Abstract 3456: Assessment of Genetic Risk for Hypertriglyceridemia
Introduction. Hypertriglyceridemia is an important risk factor for coronary heart disease. The purpose of the present study was to identify gene polymorphisms associated with hypertriglyceridemia (serum triglyceride concentration, ≥1.65 mmol/L) for assessment of the genetic risk for this condition.
Methods. A total of 5206 individuals from two independent populations was examined: Subject panel A comprised 3787 individuals who either visited outpatient clinics of or were admitted to the participating hospitals because of various symptoms or for a health checkup; subject panel B comprised 1419 community-dwelling elderly individuals. The genotypes for 100 polymorphisms of 65 candidate genes were determined by a method that combines the polymerase chain reaction and sequence-specific oligonucleotide probes with suspension array technology. Given the multiple comparisons of genotypes with hypertriglyceridemia, we adopted the criterion of a false discovery rate (FDR) of <0.05 for significant association in initial screening with the chi-square test.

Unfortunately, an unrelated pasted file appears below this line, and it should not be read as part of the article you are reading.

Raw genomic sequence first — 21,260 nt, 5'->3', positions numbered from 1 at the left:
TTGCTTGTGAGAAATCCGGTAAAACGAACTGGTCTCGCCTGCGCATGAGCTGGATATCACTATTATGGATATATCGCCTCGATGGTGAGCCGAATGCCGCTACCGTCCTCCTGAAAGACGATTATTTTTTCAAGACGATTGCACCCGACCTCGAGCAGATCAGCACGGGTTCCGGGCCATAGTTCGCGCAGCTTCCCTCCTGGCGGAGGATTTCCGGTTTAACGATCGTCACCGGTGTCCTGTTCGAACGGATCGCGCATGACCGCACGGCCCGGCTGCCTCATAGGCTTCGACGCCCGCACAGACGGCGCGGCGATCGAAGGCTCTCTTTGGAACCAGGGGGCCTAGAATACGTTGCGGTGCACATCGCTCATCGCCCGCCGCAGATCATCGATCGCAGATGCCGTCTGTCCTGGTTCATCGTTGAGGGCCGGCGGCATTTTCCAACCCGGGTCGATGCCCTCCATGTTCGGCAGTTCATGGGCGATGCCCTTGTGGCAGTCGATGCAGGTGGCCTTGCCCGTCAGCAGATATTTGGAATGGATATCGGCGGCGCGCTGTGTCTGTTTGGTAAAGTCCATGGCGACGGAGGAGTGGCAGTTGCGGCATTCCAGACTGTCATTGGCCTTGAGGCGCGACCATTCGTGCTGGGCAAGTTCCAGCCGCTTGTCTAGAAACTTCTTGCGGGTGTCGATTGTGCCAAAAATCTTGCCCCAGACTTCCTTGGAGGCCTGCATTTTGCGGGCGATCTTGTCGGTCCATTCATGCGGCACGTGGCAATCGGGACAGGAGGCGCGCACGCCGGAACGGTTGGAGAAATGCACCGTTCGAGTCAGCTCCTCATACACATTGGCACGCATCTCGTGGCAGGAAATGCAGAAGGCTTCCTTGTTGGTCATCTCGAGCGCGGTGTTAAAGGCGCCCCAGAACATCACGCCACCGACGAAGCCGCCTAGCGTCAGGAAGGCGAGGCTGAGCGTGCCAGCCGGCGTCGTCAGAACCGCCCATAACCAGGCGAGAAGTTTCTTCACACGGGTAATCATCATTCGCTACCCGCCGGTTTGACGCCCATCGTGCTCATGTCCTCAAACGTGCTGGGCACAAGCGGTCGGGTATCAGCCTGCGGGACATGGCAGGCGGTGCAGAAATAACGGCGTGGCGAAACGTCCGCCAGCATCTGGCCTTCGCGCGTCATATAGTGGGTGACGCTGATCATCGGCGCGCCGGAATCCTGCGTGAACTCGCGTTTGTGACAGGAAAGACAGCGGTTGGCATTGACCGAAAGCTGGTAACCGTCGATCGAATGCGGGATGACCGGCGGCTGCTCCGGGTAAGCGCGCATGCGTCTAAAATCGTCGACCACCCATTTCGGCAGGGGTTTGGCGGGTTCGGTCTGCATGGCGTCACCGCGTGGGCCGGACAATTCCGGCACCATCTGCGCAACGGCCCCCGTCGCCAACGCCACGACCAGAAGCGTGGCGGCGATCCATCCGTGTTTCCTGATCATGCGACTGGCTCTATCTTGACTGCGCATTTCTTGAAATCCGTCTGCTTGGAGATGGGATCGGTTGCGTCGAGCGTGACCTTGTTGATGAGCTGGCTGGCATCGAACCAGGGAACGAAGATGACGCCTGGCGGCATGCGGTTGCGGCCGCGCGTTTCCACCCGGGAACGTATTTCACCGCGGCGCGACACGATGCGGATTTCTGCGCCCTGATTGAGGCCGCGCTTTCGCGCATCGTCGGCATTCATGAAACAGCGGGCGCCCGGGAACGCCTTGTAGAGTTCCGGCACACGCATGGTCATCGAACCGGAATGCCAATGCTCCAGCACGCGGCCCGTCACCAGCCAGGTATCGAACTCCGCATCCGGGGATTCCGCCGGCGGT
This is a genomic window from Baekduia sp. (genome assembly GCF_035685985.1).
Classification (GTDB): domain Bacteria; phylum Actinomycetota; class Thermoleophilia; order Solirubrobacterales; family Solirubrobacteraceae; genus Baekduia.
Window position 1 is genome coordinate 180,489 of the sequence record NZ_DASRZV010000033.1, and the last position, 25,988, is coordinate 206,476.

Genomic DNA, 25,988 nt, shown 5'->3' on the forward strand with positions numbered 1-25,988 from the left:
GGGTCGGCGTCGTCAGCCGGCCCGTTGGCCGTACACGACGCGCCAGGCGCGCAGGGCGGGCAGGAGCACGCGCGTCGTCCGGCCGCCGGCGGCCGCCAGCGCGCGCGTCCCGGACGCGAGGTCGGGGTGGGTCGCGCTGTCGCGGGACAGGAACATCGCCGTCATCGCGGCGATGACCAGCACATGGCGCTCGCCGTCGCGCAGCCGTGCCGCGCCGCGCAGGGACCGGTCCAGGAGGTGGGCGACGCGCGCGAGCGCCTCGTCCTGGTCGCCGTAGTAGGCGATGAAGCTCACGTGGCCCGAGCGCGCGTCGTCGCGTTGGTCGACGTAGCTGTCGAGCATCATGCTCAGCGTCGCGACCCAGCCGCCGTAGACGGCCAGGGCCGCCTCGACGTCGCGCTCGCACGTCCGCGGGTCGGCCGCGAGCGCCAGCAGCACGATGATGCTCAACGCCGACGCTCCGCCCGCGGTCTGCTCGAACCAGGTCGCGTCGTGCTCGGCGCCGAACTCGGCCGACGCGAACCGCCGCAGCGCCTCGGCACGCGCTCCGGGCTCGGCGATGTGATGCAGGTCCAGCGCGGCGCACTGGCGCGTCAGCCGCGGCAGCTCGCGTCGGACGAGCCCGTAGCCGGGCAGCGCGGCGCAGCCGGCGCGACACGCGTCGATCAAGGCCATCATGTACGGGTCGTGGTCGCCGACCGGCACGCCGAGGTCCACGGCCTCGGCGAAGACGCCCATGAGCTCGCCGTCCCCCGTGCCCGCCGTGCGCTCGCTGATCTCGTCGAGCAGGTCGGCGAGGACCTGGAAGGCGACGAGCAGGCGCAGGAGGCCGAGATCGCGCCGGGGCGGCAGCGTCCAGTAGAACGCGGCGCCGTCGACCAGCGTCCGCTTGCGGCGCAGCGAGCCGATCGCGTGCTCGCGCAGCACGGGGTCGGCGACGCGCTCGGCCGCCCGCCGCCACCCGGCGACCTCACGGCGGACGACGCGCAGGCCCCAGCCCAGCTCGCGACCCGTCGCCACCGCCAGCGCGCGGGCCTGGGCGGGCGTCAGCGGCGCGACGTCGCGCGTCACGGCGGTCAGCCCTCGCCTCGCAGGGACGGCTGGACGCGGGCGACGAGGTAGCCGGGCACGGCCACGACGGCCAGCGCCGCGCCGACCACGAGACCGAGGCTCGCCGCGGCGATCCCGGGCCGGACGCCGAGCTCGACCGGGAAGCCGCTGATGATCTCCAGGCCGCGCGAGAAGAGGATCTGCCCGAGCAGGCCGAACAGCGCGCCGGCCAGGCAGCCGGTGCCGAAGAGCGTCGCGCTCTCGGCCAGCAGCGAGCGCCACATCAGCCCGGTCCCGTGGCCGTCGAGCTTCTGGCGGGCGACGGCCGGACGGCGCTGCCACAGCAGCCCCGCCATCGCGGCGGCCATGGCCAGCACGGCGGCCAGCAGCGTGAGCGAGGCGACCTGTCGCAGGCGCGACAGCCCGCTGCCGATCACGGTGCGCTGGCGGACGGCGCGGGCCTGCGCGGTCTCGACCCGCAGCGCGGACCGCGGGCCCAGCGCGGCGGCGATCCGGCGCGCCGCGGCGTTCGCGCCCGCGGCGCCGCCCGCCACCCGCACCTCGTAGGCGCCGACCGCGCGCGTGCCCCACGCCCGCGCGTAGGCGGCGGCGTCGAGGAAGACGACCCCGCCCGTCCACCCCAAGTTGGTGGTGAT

Results. Evaluation of genotype distributions by the chi-square test and subsequent multivariable logistic regression analysis with adjustment for age and sex revealed that seven polymorphisms [−1131T→ C, −3A→G, and 553G→T (Gly185Cys) of APOA5; 1100C→T of APOC3; 85T→C of APOA1; 41A→G (Glu14Gly) of ACAT2; C→G (Ser47Stop) of LPL] were significantly (FDR < 0.05) associated with hypertriglyceridemia in subject panel A. To validate these associations, we examined the same polymorphisms in subject panel B. The six polymorphisms of APOA5, APOC3, APOA1, and LPL, but not that of ACAT2, were again significantly associated with hypertriglyceridemia. Serum triglyceride concentrations differed significantly (P<0.05, ANOVA) among genotypes of each of these six polymorphisms in both subject panels. The three polymorphisms of APOA5 were in linkage disequilibrium.
Conclusions. Polymorphisms of APOA5, APOC3, APOA1, and LPL are determinants of hypertriglyceridemia. Genotyping of these polymorphisms may prove informative for assessment of the genetic risk for hypertriglyceridemia and may contribute to the personalized prevention of this condition.